Whatever else one might think about Joaquin Phoenix and his penchant for odd (to put it mildly) behavior, his acting talent should not be questioned. Having missed its theatrical run, the DVD of Paul Thomas Anderson’s “The Master” was definitely on my list.
It will be available Tuesday (Starz/Anchor Bay, both Blu-ray and standard definition), and both Phoenix and Philip Seymour Hoffman are brilliant in this mix of psychological and religious fervor. Phoenix plays former World War II naval officer Freddie Quell, whose post-traumatic stress disorder has reached the point where he’s a walking time bomb. He’s unemployable due to problems with anger management (though that term wasn’t in vogue then), and he’s addicted to potions spiked with paint thinner.
Quell’s life changes dramatically when he meets Lancaster Dodd (Hoffman), a highly persuasive and intelligent man who invites him to join the “Cause.” Dodd feels he can not only help Quell, but eliminate his PST problems through an exercise called “processing.” He doesn’t quite explain what it is or how it works, but it’s hard not see the parallels between it and what Scientology calls “auditing.”
Dodd invites Quell into his inner circle that includes a loyal, but at times woefully out-of-the-loop wife (Amy Adams), and far less inviting, cynical son (Jesse Plemons). The only somewhat unsatisfactory thing about “The Master” is Anderson deliberately leaves a lot unsaid and unresolved regarding the “Cause,” the relationship between Dodd and Quell, and what the entire dynamic says about the future.
But that notwithstanding, even the relative absence of any extra features shouldn’t discourage anyone from getting “The Master” on DVD. Seldom will you see more powerful performances in a film long on exposition and short on action.
Tom Cruise rocketed (both literally and figuratively) from the ranks of star to superstar on the strength of Jerry Bruckheimer’s 1986 blockbuster “Top Gun.” The newly reissued, restored two-disc Blu-ray version (Paramount), now available, offers plenty of reasons to get this latest version.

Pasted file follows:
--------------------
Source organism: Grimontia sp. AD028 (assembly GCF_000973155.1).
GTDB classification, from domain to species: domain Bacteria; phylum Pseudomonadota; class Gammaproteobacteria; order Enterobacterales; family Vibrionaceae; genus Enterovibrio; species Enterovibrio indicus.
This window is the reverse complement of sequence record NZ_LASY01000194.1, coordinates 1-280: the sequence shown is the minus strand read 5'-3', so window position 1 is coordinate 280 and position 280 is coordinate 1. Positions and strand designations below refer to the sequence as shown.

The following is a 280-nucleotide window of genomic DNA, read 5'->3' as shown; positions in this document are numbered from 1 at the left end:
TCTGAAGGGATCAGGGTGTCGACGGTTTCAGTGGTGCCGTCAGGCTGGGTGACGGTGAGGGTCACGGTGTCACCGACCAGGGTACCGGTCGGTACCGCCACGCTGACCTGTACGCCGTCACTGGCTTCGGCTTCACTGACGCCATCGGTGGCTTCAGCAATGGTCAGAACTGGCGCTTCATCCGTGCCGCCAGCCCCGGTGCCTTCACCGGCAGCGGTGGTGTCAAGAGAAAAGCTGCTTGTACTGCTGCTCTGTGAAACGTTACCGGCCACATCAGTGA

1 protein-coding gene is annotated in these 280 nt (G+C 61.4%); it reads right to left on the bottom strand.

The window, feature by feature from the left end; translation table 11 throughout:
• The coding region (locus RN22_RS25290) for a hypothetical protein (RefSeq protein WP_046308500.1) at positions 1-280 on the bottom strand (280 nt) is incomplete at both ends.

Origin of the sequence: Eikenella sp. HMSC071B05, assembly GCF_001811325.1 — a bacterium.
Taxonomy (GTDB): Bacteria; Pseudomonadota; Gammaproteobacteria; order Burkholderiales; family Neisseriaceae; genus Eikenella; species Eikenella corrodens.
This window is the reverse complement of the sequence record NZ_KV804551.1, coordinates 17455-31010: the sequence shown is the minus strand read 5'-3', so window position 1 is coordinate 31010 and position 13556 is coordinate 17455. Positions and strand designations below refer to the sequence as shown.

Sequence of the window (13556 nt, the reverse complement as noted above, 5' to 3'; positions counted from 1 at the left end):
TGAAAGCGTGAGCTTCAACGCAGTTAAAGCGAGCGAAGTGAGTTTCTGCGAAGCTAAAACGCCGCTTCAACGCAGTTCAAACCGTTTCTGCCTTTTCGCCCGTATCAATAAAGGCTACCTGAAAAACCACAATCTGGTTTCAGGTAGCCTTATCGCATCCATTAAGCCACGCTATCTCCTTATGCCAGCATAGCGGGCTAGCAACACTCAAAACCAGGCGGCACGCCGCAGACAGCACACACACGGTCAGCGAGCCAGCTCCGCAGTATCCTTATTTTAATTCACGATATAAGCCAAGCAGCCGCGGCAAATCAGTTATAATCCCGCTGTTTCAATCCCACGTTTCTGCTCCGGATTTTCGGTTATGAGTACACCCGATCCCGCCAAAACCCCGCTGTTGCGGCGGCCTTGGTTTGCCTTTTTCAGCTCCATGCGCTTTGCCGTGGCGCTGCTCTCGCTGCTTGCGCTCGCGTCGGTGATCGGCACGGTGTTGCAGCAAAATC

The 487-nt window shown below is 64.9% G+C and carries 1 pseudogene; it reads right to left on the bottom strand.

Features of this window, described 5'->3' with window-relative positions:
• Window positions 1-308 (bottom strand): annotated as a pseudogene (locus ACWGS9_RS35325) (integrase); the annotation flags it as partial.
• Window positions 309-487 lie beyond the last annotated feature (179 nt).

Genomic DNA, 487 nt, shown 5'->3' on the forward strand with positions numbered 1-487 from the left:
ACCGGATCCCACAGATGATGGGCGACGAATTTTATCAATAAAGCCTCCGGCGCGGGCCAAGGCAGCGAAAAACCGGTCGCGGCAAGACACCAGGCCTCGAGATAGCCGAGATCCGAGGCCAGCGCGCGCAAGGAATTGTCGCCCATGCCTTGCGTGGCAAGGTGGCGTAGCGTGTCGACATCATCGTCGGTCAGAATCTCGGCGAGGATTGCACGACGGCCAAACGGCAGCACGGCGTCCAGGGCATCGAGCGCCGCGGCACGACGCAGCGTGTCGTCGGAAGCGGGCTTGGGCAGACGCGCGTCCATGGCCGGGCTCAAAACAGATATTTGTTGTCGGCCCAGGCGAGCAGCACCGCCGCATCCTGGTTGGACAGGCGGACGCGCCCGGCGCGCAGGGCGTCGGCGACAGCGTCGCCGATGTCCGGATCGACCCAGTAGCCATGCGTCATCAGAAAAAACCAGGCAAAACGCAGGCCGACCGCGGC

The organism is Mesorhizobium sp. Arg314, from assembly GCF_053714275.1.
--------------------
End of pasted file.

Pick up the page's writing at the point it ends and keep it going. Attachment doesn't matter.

The first is “Danger Zone: The Making of Top Gun,” a six-part documentary that provides lots of detail and insight into what it took to get the film done. Bruckheimer has a new commentary as well, plus director Tony Scott and Co-Screenwriter Jack Epps, Jr. Even the Naval experts they recruited as consultants get some exposure.
Some of the other items’ importance depends on whether you enjoy playing director (multi-angle storyboards with optional commentary from Scott for instance), like ’80s music (four videos) or are a military enthusiast (a featurette about the survival training the actors endured). There’s also the requisite Tom Cruise interview.
“Top Gun” elevates the careers of Kelly McGillis, Val Kilmer and Anthony Edwards, while cementing the status of Bruckheimer’s company in the business.
Jennifer Love Hewitt lit up lots of TV screens when she switched gears from ghosts to massage parlors during the first season of Lifetime’s “The Client List.” She played former Texas homecoming queen Samantha Horton, who finds herself facing both ruin and abandonment by her husband. She solves that dilemma by taking a job at a massage parlor that is really a front for a high-end call girl operation.
The project began as a 2010 TV film, but it attracted such an audience (nearly four million viewers) Lifetime decided it had to become a series. By the time the show debuted in 2012, some thematic changes were made.
Now, while Horton is still working at the massage parlor, when she discovers it’s a front for a call girl operation, she navigates a middle ground. She pretends to be approachable, but never consents to become a call girl.
“The Client List: The Complete First Season” (Sony) is a three-disc set with every uncut episode from the first year. Its release (Tuesday) is timed to precede the debut of Season 2, which gets underway March 10 at 9 p.m. on Lifetime.